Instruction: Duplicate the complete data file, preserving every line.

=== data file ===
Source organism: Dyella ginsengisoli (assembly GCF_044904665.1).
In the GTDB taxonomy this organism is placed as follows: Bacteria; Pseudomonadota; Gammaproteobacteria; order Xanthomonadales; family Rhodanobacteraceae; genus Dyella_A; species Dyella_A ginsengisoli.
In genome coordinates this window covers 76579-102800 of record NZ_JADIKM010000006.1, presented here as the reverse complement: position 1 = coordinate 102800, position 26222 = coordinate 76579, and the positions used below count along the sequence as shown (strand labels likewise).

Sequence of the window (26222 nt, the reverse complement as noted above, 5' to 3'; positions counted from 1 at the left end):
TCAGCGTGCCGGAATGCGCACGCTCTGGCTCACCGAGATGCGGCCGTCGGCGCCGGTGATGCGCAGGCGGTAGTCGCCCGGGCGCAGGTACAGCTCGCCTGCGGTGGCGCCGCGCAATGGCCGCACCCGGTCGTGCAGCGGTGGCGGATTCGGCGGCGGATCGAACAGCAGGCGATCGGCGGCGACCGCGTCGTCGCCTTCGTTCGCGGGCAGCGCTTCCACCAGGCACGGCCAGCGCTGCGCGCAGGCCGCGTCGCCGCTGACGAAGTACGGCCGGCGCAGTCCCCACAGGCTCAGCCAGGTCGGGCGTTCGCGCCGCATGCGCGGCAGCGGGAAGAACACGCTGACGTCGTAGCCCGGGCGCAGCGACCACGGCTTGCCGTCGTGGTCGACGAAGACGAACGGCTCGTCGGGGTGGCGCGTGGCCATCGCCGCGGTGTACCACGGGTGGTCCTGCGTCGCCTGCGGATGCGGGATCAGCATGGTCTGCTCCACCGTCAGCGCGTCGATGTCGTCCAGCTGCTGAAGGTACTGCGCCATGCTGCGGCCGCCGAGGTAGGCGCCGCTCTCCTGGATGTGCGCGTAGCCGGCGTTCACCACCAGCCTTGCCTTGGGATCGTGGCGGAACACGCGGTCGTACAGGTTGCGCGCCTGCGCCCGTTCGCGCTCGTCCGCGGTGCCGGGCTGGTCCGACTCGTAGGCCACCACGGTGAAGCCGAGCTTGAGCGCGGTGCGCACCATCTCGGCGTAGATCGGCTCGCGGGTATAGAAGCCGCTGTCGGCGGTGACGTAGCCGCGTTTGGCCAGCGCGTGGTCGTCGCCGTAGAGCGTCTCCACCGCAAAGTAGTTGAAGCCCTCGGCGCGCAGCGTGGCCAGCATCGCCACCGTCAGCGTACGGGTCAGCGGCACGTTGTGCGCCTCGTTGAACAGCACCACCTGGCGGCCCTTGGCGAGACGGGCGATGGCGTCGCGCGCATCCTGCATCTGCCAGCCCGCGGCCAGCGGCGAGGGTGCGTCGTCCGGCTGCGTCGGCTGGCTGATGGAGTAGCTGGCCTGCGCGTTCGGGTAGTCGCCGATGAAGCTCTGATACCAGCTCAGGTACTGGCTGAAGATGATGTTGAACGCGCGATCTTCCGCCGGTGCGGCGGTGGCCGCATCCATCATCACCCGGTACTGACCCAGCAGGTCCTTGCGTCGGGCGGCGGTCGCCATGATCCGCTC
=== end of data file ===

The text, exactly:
Source organism: Dyella ginsengisoli (assembly GCF_044904665.1).
In the GTDB taxonomy this organism is placed as follows: Bacteria; Pseudomonadota; Gammaproteobacteria; order Xanthomonadales; family Rhodanobacteraceae; genus Dyella_A; species Dyella_A ginsengisoli.
In genome coordinates this window covers 76579-102800 of record NZ_JADIKM010000006.1, presented here as the reverse complement: position 1 = coordinate 102800, position 26222 = coordinate 76579, and the positions used below count along the sequence as shown (strand labels likewise).

Sequence of the window (26222 nt, the reverse complement as noted above, 5' to 3'; positions counted from 1 at the left end):
TCAGCGTGCCGGAATGCGCACGCTCTGGCTCACCGAGATGCGGCCGTCGGCGCCGGTGATGCGCAGGCGGTAGTCGCCCGGGCGCAGGTACAGCTCGCCTGCGGTGGCGCCGCGCAATGGCCGCACCCGGTCGTGCAGCGGTGGCGGATTCGGCGGCGGATCGAACAGCAGGCGATCGGCGGCGACCGCGTCGTCGCCTTCGTTCGCGGGCAGCGCTTCCACCAGGCACGGCCAGCGCTGCGCGCAGGCCGCGTCGCCGCTGACGAAGTACGGCCGGCGCAGTCCCCACAGGCTCAGCCAGGTCGGGCGTTCGCGCCGCATGCGCGGCAGCGGGAAGAACACGCTGACGTCGTAGCCCGGGCGCAGCGACCACGGCTTGCCGTCGTGGTCGACGAAGACGAACGGCTCGTCGGGGTGGCGCGTGGCCATCGCCGCGGTGTACCACGGGTGGTCCTGCGTCGCCTGCGGATGCGGGATCAGCATGGTCTGCTCCACCGTCAGCGCGTCGATGTCGTCCAGCTGCTGAAGGTACTGCGCCATGCTGCGGCCGCCGAGGTAGGCGCCGCTCTCCTGGATGTGCGCGTAGCCGGCGTTCACCACCAGCCTTGCCTTGGGATCGTGGCGGAACACGCGGTCGTACAGGTTGCGCGCCTGCGCCCGTTCGCGCTCGTCCGCGGTGCCGGGCTGGTCCGACTCGTAGGCCACCACGGTGAAGCCGAGCTTGAGCGCGGTGCGCACCATCTCGGCGTAGATCGGCTCGCGGGTATAGAAGCCGCTGTCGGCGGTGACGTAGCCGCGTTTGGCCAGCGCGTGGTCGTCGCCGTAGAGCGTCTCCACCGCAAAGTAGTTGAAGCCCTCGGCGCGCAGCGTGGCCAGCATCGCCACCGTCAGCGTACGGGTCAGCGGCACGTTGTGCGCCTCGTTGAACAGCACCACCTGGCGGCCCTTGGCGAGACGGGCGATGGCGTCGCGCGCATCCTGCATCTGCCAGCCCGCGGCCAGCGGCGAGGGTGCGTCGTCCGGCTGCGTCGGCTGGCTGATGGAGTAGCTGGCCTGCGCGTTCGGGTAGTCGCCGATGAAGCTCTGATACCAGCTCAGGTACTGGCTGAAGATGATGTTGAACGCGCGATCTTCCGCCGGTGCGGCGGTGGCCGCATCCATCATCACCCGGTACTGACCCAGCAGGTCCTTGCGTCGGGCGGCGGTCGCCATGATCCGCTC